Festive fundraiser for cancer charity

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Third year Journalism students in their Christmas jumpers

Third year Journalism students in their Christmas jumpers

Students from Liverpool John Moores University turned up to their classes in festive fancy dress today and raised a total of £200 for Macmillan Cancer Support.

Third year journalism students went all out with their Christmas-themed dress code, with some sporting seasonal jumpers and others wearing onesies.

Organiser Lauren Cordelle decided to set up the fundraiser after her dad was diagnosed with cancer in August.

She told JMU Journalism Liverpool Life magazine: “After my dad was diagnosed with cancer, I instantly felt like I had to do something, to help raise money for those going through similar situations. My mum and dad have always raised money for Macmillan so that’s why I chose to raise money for them; it was just a case of deciding how to do it.”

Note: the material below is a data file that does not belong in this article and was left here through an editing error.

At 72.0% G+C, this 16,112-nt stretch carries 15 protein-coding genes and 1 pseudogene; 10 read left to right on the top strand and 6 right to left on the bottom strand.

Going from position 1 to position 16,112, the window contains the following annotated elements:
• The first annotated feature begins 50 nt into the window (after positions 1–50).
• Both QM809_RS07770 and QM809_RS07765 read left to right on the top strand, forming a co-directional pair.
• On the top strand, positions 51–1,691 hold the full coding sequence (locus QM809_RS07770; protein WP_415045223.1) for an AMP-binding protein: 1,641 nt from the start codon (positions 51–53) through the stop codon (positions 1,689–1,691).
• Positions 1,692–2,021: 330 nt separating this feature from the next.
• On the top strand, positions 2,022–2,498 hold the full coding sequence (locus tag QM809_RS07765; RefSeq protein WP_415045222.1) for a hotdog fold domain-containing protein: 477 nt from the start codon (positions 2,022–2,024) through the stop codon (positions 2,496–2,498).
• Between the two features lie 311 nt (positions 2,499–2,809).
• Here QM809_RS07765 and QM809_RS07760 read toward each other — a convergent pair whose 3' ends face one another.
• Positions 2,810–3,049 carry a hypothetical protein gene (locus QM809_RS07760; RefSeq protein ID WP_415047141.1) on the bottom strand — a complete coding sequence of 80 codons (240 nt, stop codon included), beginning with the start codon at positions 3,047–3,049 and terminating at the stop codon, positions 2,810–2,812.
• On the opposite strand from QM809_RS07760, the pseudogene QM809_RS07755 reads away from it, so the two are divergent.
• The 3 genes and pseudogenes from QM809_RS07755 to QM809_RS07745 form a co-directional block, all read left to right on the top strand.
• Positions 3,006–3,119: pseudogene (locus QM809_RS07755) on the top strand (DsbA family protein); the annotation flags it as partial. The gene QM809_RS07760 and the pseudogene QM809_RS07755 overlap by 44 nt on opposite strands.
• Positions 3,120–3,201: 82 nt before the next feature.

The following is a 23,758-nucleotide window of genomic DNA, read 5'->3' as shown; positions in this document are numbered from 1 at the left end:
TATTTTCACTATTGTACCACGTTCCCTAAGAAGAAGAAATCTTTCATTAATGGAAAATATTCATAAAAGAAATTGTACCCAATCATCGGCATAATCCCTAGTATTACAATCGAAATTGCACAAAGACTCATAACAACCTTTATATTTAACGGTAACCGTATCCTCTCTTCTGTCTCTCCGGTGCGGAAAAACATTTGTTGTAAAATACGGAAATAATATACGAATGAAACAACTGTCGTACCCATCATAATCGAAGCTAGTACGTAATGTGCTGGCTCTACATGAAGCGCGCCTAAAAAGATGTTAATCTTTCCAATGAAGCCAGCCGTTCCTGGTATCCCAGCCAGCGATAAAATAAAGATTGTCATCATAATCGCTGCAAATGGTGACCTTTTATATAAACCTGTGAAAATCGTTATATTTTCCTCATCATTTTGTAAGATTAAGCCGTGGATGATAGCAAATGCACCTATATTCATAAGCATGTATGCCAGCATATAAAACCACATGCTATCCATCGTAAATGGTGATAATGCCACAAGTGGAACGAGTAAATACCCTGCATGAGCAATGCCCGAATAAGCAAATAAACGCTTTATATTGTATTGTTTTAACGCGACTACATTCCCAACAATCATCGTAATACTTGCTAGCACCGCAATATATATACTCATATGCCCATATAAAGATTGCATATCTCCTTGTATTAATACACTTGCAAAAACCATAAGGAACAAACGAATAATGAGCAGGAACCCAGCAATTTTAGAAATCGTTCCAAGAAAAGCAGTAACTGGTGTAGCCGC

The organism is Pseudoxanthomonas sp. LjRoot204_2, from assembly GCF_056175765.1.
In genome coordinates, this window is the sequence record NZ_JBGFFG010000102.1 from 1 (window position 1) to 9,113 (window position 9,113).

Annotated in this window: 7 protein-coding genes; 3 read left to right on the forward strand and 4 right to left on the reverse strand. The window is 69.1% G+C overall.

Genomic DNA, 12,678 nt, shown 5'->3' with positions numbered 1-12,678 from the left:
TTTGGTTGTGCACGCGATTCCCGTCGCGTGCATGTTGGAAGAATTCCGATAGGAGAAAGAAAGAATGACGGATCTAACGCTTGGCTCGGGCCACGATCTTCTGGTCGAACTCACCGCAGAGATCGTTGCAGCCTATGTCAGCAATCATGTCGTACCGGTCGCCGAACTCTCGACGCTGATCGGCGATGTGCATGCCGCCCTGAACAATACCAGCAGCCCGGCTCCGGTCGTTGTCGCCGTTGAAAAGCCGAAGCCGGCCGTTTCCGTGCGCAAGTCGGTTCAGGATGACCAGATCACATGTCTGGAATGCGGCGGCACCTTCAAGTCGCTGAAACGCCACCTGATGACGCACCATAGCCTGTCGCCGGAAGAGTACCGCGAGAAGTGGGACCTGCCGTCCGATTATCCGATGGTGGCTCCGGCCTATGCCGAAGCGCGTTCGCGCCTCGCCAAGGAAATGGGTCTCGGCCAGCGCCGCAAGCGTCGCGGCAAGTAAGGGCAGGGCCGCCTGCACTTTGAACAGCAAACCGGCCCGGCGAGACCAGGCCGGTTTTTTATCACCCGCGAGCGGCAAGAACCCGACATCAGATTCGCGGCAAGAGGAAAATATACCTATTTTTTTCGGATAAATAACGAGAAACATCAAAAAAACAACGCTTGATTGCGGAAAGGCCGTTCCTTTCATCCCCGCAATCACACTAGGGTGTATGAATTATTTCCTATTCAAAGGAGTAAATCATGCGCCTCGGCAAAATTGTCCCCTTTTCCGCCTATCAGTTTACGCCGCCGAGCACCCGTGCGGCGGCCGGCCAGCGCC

Lauren came up with the idea to ask people to come into university in Christmas-themed clothing, due to it being their last full day before they break up for Christmas. To encourage students to take part, prizes were given to the best dressed. In first place was Nadine Higham, who wore a festive cardigan and reindeer antlers. Harriet Midgley took second place and Nathan Pearce came in third.

Fundraiser organiser Lauren Cordelle

Fundraiser organiser Lauren Cordelle

Lauren originally aimed to raise £50 but thanks to the generosity of students and lecturers, managed to quadruple her aim to total £200.

Macmillan provides high quality, up-to-date information for cancer patients, their families and carers. Cancer is not a single disease with a single type of treatment. There are more than 200 different kinds of cancer, each with its own name and treatment.

In 2010, 324,579 people in the UK were diagnosed with cancer, and in 2011 there were 159,178 deaths from the disease.

One in three people will get cancer and it’s likely to be the toughest thing most of us will have to face. The Macmillan teams provide practical, medical and financial support and keep working on better and more effective ways for cancer sufferers to receive better care.

Without the generosity of the public, Macmillan would not be able to carry out the work that they do, as 98% of their funding comes from supporters. Beverley Hurst, a Macmillan nurse, said: “At this time of year, we need help more than ever.”

If you would like to donate to Macmillan Cancer Support, you can visit their website at www.macmillan.org.uk.

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